'Seabiscuit' Touches Lives in Iraq

Laura Hillenbrand's mega bestseller "Seabiscuit" and the hit movie that followed have reached far beyond the realm of Thoroughbred racing and become international treasures. But not even Hillenbrand was aware just how inspirational her book was until several recent e-mails from Iraq.

The e-mails were sent by Sherman R. McGrew, a Lt. Col. in the U.S. Army stationed in Balad, Iraq. The last one, received on Dec. 14, brought Hillenbrand and her boyfriend, Borden Flanagan, to tears. McGrew had written Hillenbrand a week earlier, telling her how a "single dogeared" copy of her book had been making its way through the troops. McGrew said he even read it during a mortar attack, admitting that perhaps he took the old saw, "Can't put it down," a bit too literally, but added that, "Once the incoming mortars are in the air, there isn't a lot you can do anyway but wait."

Hillenbrand replied to McGrew, calling him an inspiration and thanking him for his sacrifices. She told him how thrilled she was that her book was able to bring such joy to the troops and provide a brief respite from the horrors they have had to endure.

One of Hillenbrand's main sources for the book was Col. Michael C. Howard, USMC, a great-grandson of Seabiscuit's owner, Charles Howard. After returning from Iraq this past June, Howard told Hillenbrand of his harrowing experiences, such as disinterring tens of thousands of murdered Iraqis.

Hillenbrand's most recent e-mail from McGrew was accompanied by several photos. The first was taken at an elementary school in a small village where McGrew's troops had been delivering medical aid. He happened to have "Seabiscuit" with him while speaking to a class of young girls. Through an interpreter, he explained to them that it was a famous book about "the greatest horse that ever lived," and that millions of copies have been printed. The girls were very impressed to learn that the book was written by a woman, and that some of Seabiscuit's ancestors were Arabian horses. McGrew went on to tell them that maybe one day they could grow up to be famous authors, too.

Between McGrew's own experiences and seeing the faces of so many young, innocent girls light up as he spoke of Seabiscuit made him realize what a profound effect Hillenbrand and her book had on people of all ages and cultures. He told her, "You have immortalized the lives and times of people who lived life to the fullest. Without your efforts, their incredible story would have been lost to us all. I thank you for that. And it is YOU who is truly an inspiration."

At the bottom of the e-mail, McGrew added a P.S. saying, "I just learned that Saddam Hussein has been captured. Now those young ladies I met today really can have a future."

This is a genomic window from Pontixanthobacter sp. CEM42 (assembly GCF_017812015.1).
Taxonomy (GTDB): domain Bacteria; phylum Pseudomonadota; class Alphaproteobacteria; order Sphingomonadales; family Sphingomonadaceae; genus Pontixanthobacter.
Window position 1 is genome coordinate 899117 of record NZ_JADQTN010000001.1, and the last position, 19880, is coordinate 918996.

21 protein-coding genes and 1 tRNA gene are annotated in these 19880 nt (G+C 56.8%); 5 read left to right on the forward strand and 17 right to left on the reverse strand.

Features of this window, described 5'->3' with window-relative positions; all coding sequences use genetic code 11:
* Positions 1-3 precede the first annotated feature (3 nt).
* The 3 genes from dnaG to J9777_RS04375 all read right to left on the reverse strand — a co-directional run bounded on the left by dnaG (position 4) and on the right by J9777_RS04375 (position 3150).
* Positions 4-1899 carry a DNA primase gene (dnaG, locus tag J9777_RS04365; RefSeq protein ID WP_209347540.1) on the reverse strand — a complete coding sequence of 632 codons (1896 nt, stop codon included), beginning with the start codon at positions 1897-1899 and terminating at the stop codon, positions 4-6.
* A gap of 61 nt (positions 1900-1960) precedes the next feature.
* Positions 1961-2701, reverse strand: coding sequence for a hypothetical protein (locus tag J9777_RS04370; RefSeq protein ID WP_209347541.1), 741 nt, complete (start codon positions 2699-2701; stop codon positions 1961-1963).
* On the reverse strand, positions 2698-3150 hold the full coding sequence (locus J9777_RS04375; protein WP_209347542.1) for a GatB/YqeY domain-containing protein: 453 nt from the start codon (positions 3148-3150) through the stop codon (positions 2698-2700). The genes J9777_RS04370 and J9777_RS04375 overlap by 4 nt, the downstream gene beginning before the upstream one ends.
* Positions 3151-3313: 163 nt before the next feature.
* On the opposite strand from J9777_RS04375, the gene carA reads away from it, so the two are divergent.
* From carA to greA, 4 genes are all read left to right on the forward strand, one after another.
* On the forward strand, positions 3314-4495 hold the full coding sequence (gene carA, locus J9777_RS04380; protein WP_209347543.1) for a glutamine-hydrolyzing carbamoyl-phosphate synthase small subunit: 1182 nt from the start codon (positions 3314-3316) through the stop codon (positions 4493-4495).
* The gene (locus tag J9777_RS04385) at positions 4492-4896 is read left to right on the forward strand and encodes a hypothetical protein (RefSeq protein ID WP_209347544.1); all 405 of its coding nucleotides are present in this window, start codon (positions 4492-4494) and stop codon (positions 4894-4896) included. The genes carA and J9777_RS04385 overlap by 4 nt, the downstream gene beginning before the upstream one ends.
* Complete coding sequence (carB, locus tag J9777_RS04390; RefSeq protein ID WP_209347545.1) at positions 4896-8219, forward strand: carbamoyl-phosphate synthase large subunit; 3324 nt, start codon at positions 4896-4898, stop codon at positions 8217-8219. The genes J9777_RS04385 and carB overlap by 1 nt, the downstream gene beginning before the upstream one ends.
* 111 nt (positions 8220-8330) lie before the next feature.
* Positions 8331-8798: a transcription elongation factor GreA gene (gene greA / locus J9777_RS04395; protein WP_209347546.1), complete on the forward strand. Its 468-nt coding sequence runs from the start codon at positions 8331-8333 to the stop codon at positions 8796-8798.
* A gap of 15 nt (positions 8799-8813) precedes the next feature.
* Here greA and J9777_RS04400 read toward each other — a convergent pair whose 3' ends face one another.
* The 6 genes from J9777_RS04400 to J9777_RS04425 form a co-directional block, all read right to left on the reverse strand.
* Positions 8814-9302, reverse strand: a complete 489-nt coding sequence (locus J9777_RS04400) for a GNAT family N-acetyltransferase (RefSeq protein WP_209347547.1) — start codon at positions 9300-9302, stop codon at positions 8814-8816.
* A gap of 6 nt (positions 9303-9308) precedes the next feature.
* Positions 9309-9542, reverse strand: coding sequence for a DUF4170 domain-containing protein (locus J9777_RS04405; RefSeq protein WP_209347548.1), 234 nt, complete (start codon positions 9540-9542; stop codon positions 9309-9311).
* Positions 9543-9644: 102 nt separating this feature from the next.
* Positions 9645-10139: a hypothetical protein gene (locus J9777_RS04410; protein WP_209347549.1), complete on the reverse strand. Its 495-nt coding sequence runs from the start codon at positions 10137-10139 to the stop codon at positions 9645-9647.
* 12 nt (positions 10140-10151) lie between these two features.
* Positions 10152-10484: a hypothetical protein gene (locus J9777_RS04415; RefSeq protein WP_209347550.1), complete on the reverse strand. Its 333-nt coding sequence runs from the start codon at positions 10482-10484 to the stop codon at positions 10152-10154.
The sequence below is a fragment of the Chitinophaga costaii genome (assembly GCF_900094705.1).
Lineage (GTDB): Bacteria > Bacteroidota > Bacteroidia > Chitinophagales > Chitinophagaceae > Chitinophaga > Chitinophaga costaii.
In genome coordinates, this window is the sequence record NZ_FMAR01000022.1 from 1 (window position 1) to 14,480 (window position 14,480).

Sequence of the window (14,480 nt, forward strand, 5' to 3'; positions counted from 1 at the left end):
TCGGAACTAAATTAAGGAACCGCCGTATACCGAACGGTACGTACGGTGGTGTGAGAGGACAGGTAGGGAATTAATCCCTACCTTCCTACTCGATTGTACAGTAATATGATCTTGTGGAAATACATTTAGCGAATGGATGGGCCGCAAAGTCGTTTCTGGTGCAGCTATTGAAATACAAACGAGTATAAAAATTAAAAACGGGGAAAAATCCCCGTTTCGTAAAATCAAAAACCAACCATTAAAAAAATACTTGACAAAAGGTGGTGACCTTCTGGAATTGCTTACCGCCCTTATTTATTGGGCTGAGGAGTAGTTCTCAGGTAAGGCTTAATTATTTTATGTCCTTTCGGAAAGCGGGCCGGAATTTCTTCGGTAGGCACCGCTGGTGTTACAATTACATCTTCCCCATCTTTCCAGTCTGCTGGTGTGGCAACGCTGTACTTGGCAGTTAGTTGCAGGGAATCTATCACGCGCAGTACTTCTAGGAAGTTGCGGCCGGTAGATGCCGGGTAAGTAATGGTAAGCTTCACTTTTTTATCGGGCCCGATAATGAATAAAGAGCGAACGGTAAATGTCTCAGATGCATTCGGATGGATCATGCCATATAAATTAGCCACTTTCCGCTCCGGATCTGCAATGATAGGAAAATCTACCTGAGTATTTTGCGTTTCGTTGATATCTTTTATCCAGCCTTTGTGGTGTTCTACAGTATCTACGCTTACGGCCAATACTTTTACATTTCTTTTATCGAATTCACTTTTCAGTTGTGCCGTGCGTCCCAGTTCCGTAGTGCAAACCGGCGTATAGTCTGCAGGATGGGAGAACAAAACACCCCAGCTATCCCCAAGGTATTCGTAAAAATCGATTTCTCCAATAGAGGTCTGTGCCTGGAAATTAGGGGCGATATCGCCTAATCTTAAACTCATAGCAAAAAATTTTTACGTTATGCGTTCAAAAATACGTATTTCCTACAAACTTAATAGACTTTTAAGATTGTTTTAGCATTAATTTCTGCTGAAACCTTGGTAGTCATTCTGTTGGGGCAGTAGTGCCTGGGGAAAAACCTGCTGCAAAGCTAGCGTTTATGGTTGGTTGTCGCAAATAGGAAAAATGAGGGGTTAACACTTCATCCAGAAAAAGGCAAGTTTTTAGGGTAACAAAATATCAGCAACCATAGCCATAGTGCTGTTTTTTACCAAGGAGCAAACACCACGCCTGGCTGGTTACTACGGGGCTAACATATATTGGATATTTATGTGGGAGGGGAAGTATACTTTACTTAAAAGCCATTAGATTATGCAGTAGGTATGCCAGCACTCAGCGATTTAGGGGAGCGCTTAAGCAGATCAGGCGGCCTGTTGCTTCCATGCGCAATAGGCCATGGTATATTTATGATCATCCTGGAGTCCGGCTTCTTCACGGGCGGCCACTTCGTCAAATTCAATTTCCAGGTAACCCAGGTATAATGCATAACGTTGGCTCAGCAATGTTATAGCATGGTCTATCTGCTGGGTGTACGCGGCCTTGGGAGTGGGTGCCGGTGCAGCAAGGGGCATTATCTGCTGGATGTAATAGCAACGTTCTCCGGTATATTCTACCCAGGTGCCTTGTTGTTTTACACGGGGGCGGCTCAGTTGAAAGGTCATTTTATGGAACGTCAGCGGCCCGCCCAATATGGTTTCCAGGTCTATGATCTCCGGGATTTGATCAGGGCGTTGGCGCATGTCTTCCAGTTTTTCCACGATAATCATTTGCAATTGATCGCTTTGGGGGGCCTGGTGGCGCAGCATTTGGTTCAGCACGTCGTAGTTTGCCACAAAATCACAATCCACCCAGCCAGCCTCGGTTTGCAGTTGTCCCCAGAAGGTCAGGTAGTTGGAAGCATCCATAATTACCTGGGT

"Reading that, and seeing the photographs of those sweet, smiling Iraqi girls standing with Lt. Col. McGrew, Borden and I broke down in tears," Hillenbrand said. "It is wonderful to see an American soldier greeted with such joy and goodwill.

"My book has recently been published in Arabic, and I'm now in the process of trying to purchase several hundred Arabic copies so I can have them airlifted to those little girls. My foreign rights agent is now calling this Operation Trojan Horse. My Arabic publisher is in Egypt, and it appears that if I can buy the books from them, they may be able to ship them directly from Egypt to Iraq. I've written back to Lt. Col. McGrew to see if he knows any way that we can get the books directly to those girls.

"The story of Seabiscuit is, more than anything, about the breadth of possibility, and I want those children to see the world as a place where they are free to be what they choose to be. Thanks to men and women like Lt. Col. McGrew, that's possible now."

McGrew has promised Hillenbrand that he will see to it personally that the books are placed into the hands of the children. The project has been given the codename OPERATION SEABISCUIT.

"The little girls here tug at my heart," McGrew told Hillenbrand. "This is a difficult society for them. It's male dominated to an extent that is hard for us to comprehend. They are sometimes stunned that someone actually pays attention to them, as opposed to just the boys. I will never forget these children. If my service here helps give them hope for the future, then it's been worth it. I love to think of these children reading "Seabiscuit" in their very poor villages and dreaming. Who knows what these small seeds planted will bear in twenty or so years?"

More on Seabiscuit, from Eclipse Press